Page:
I’m about to finish my first week of training. I’ve been observing the current teacher, Mark (also our neighbor until January 11). The hours are better than I originally thought. I’d put up my full schedule, but I left it downstairs in the school. Basically, I’m working 28 hours a week and making ~$2500 a month. Not bad. The school also pays for my train to & from their other school on Fridays.
The classes are also a bit different than I thought. There’s group and one-to-one for everyone from kindergarten to adults. There’s a lot of reading & dictation and repetition since students at the same English level are on about the same lesson. Hope that makes sense.
Kinder classes consist of songs & playing a flash card game with the kids. There’s also a coloring vocabulary activity. For elementary kids, it’s generally flash cards and reading & repeating from textbooks. They also have workbook where they transcribe a passage we read earlier. There’s always 5 minutes at the end of class for a game (UNO is very popular).
For junior high, it’s about the same but with longer passages & more difficult vocabulary. Then, depending on their level, the students have yet again more work (including advanced expressions & idioms) and a play they read. When they surpass it all, they get a custom program where they choose from a selection of books to study and transcribe short scenes from popular movies. They may also keep diaries.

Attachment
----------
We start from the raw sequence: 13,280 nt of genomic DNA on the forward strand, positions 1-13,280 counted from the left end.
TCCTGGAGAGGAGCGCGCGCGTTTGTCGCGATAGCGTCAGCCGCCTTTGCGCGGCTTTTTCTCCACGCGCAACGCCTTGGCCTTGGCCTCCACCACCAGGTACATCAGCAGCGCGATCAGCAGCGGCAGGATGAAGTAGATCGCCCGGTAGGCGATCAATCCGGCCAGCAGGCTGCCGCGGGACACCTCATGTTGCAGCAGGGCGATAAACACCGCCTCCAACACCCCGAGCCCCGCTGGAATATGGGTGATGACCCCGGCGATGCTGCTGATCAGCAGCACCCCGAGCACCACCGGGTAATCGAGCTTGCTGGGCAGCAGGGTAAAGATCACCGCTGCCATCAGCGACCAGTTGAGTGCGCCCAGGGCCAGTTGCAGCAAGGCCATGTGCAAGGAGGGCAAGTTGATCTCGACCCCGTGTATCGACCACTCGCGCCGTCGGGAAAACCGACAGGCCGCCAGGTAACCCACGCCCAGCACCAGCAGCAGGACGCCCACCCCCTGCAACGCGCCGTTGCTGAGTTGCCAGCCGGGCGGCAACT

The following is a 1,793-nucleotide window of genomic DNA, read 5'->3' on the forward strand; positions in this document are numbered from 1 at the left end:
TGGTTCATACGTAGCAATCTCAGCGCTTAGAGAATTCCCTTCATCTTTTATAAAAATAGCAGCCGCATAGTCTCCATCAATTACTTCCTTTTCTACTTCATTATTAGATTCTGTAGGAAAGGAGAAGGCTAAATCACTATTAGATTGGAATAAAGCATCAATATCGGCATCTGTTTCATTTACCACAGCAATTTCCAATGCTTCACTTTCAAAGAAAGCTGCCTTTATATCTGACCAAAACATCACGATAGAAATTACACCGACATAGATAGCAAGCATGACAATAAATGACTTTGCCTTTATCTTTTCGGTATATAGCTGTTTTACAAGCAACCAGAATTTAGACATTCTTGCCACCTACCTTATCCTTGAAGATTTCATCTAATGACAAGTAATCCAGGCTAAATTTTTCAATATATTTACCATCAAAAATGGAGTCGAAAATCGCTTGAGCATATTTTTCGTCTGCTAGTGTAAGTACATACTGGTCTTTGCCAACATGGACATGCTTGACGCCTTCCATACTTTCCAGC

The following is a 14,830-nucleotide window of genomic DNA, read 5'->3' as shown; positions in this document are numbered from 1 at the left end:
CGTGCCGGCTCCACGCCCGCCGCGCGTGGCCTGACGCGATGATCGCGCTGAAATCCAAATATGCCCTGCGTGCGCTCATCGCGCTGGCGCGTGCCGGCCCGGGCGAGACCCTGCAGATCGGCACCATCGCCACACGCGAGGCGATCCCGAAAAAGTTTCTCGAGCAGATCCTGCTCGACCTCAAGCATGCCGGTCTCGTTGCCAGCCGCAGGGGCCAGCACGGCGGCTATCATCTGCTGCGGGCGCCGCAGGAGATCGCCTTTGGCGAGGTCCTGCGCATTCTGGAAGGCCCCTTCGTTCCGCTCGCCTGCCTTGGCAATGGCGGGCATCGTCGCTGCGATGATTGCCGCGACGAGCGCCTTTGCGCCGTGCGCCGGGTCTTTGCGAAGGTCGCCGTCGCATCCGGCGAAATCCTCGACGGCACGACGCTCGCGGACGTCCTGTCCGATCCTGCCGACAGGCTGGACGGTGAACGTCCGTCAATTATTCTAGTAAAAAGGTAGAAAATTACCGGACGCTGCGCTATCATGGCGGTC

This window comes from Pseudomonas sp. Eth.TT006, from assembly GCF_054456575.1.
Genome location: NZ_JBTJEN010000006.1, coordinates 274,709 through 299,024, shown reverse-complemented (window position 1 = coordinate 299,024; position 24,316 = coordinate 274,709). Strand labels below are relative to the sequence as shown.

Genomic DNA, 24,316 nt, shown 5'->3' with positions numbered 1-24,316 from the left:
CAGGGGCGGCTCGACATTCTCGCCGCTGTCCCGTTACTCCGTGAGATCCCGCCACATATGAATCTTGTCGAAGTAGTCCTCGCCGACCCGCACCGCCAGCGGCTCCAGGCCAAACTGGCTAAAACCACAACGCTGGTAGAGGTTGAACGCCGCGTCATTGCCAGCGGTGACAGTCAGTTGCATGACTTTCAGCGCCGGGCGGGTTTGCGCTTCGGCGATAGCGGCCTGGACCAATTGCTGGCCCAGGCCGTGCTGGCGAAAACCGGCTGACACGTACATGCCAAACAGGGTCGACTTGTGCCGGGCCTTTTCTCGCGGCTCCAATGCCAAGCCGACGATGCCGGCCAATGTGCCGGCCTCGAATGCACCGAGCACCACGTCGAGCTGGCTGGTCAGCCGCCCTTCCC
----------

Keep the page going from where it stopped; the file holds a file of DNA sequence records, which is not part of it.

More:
Finally, adult classes vary by what the student/customer wants, though it seems free-form talk about their lives works best.
So far my most surprising students have been Dr. Terakado, a doctor by day & Italian opera singer by night who studied in Milwaukee for a year when he was 17. The other is Soichirou, an 8 year old studying high school level English. He’s especially cute and sometimes has difficulty with flash cards because he hasn’t learned the Japanese equivalent character (kanji) yet.
On the whole, the little kids are rambunctious and the elementary students like to waste time. The junior high have juku (cram school) in addition to regular school and us, so they’re always tired, serious, and quiet. Some sad, too, because you can tell they don’t want to be there. High school students I don’t know too well. I’ve only had one, Mai, so far, but she’s very talented.
I don’t actually start teaching until January 11, so that gives us time to see more of Oyama and the rest of Japan (we still haven’t decided what to do for Christmas). I only get an hour for dinner and I really need to be in about 10 minutes before class, so I really can’t go far for food. It’s unfortunate because, so far, I’ve really enjoyed trying out the restaurants around here.
Sorry if this post is a little scatter-brained. I really dislike talking about work once I’m home and relaxing. I actually wrote this while I was shadowing Mark earlier today. I’m also too tired to proofread this. Very bad, I know. I’m sorry.